The radical「丷」is a component form of「八」. As mentioned in the other answers, radicals are a way of indexing characters only - their presence does not imply that the radical is part of the Kanji's history or provide any function to the Kanji at all, and there is no contribution of meaning of「丷」towards「前」,「咲」,「呼」. Note that their radicals (section headers in dictionaries) are:
However, calling all appearances of「丷」as component forms of「八」, especially in non-radical contexts, is very dubious. Characters which originally contained「丷」were almost universally turned into「八」in the Kangxi Dictionary printed form of characters, possibly for aesthetic purposes, whereas before they were kept separate. Since most modern Chinese character dictionaries inherit Kangxi radicals, the confusion continues to this day. As far as I can recall, the only semantic contribution of the component「八」(to split, now written「別」) is towards the common characters「半」(half) and「分」(divide).
So, where did「丷」come from in each of「前」,「咲」,「呼」?
In「前」,「丷」is part of「䒑」, which was an abbreviation of「止」. See Why does 前 mean "past" in terms of time, but "forward" in terms of direction? for an explanation for the glyph origin of「前」.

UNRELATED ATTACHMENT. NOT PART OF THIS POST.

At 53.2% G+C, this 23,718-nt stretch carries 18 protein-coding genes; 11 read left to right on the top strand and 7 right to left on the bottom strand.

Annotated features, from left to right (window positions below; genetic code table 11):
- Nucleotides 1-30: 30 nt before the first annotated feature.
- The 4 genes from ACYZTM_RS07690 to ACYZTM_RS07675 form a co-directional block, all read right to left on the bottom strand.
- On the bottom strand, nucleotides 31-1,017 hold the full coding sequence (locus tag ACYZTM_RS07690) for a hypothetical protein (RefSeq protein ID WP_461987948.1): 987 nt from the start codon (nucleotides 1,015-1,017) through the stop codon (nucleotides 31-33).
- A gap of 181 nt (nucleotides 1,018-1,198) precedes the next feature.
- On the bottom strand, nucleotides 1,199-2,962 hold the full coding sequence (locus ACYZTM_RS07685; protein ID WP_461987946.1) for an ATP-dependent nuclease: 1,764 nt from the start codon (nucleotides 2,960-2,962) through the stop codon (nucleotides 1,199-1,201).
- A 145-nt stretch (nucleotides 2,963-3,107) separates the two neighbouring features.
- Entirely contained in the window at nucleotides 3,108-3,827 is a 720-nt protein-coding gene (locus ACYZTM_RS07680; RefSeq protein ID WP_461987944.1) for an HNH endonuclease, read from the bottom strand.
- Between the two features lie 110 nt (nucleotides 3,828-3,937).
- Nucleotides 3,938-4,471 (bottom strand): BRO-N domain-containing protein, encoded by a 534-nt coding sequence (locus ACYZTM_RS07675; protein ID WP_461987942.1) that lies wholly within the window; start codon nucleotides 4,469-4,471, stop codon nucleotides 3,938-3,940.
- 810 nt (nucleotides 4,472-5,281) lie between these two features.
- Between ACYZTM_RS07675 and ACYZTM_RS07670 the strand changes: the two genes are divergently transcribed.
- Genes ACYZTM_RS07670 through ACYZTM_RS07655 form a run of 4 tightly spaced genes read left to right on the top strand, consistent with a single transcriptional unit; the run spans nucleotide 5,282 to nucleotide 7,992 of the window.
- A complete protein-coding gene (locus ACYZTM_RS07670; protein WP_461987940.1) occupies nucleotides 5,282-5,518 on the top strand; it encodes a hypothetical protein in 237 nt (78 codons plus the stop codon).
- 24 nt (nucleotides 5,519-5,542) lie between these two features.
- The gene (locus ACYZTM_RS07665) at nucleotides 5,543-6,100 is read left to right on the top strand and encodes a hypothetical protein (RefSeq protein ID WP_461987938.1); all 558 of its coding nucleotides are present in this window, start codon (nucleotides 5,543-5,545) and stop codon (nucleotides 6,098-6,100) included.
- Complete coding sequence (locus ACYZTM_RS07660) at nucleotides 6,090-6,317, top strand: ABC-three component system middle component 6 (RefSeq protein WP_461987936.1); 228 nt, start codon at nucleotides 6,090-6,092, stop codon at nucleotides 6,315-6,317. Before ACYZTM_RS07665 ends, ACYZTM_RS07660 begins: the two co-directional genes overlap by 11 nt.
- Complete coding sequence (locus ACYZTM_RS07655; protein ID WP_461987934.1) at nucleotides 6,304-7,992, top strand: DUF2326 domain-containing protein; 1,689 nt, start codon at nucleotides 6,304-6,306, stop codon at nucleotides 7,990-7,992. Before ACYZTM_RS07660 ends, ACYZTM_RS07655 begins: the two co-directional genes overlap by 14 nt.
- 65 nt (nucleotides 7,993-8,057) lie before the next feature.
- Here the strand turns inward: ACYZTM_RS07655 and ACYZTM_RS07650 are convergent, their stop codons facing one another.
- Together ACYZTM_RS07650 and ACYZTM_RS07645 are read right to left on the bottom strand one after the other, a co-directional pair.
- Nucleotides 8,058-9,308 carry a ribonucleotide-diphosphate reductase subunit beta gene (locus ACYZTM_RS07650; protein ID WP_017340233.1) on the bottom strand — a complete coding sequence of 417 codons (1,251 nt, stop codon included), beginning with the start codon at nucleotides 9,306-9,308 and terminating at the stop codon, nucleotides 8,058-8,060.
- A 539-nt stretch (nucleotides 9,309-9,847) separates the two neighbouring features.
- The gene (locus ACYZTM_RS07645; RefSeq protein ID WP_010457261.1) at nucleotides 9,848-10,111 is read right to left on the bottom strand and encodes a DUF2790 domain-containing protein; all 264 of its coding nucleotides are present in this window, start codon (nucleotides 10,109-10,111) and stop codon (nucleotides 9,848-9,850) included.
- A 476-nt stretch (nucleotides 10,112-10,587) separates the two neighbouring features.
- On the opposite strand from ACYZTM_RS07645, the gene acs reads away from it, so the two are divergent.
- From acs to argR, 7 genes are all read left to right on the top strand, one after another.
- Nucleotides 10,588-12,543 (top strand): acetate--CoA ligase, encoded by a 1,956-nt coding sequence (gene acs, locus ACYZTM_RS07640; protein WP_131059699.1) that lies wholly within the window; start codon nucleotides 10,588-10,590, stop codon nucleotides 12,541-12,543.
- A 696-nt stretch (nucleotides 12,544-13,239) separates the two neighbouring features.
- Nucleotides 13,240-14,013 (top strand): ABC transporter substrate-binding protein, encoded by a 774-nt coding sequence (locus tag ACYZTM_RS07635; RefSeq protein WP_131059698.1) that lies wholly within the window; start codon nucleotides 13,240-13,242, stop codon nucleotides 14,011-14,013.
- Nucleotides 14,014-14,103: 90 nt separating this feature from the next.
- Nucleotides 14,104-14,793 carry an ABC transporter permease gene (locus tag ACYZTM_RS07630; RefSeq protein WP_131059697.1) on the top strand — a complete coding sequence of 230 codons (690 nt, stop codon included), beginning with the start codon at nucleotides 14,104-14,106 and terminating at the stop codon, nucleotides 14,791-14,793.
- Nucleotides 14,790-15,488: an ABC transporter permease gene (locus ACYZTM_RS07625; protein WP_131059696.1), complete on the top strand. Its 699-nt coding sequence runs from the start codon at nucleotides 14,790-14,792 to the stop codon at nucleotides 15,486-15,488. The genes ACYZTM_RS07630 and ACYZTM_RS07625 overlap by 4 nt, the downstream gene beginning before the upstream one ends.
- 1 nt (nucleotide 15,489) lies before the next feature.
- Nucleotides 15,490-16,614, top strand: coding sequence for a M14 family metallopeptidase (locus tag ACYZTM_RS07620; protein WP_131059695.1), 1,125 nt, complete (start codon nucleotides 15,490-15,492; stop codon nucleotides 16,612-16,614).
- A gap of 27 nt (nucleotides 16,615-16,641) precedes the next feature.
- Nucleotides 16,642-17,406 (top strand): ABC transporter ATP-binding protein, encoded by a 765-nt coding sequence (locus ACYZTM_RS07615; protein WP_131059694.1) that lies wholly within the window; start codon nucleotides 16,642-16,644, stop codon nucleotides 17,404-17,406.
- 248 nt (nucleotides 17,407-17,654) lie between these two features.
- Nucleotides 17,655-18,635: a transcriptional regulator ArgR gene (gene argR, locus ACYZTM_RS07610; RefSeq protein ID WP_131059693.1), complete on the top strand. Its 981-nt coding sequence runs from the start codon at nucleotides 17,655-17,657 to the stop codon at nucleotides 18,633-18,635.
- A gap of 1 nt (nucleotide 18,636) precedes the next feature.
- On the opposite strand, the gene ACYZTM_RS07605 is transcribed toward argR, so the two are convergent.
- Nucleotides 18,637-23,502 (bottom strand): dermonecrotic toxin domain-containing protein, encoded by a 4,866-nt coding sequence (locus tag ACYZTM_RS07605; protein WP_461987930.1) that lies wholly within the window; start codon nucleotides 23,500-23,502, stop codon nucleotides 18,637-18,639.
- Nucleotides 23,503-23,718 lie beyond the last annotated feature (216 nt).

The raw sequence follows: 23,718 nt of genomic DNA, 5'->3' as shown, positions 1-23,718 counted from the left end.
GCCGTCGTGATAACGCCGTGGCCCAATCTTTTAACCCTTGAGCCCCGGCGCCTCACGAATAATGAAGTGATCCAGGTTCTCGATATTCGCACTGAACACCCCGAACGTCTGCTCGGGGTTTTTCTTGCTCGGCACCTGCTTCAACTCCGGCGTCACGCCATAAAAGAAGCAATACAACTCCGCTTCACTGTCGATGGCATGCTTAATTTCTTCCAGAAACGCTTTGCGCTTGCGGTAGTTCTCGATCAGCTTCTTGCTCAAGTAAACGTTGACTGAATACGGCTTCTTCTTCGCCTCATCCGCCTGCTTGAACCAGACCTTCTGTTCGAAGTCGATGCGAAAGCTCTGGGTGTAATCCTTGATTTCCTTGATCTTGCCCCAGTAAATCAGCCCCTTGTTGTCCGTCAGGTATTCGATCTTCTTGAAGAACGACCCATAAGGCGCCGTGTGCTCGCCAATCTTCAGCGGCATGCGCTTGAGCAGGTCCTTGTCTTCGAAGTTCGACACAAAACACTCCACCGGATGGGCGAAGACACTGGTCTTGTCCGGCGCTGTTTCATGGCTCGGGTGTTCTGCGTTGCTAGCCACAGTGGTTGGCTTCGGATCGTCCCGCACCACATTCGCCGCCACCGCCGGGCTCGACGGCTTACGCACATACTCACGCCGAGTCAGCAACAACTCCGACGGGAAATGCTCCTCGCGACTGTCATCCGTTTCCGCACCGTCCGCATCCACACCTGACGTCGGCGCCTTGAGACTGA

In「咲」,「丷」is also part of「䒑」, but this time「䒑」is a cursive calligraphic variant form of「艸/艹」, the grass/plant component.
「咲」was originally a variant of「笑/㗛」(smile/laughter/happy; the Japanese usage bloom/blossom is a repurposed usage unrelated to the original).「笑」in turn was originally「𦬫」, that is, a combination of grass/plants「艹」and dog「犬」.
For reference,「犬」around the same time period/state looked like:
The forms「咲」and「笑/㗛」came from the oft-muddled component exchange between「艹」and「竹/𥫗」(see What is the character etymology of 着 ? for a model case study) because「艹」and「𥫗」were so similar in shape. In some script styles, they were almost just upside-down versions of each other:
「呼」(to call out) was originally「乎」, which was a picture of a tree branch being blown around in strong winds. The wind was represented by several strokes in an abstract manner.
The character invokes the meaning of howling winds, extended to mean to yell/call out, and「口」was added to emphasise this meaning while the original character「乎」became increasingly used as a Classical Chinese particle. A decorative stroke was added to the top later, resulting in
which leads on to the modern shape.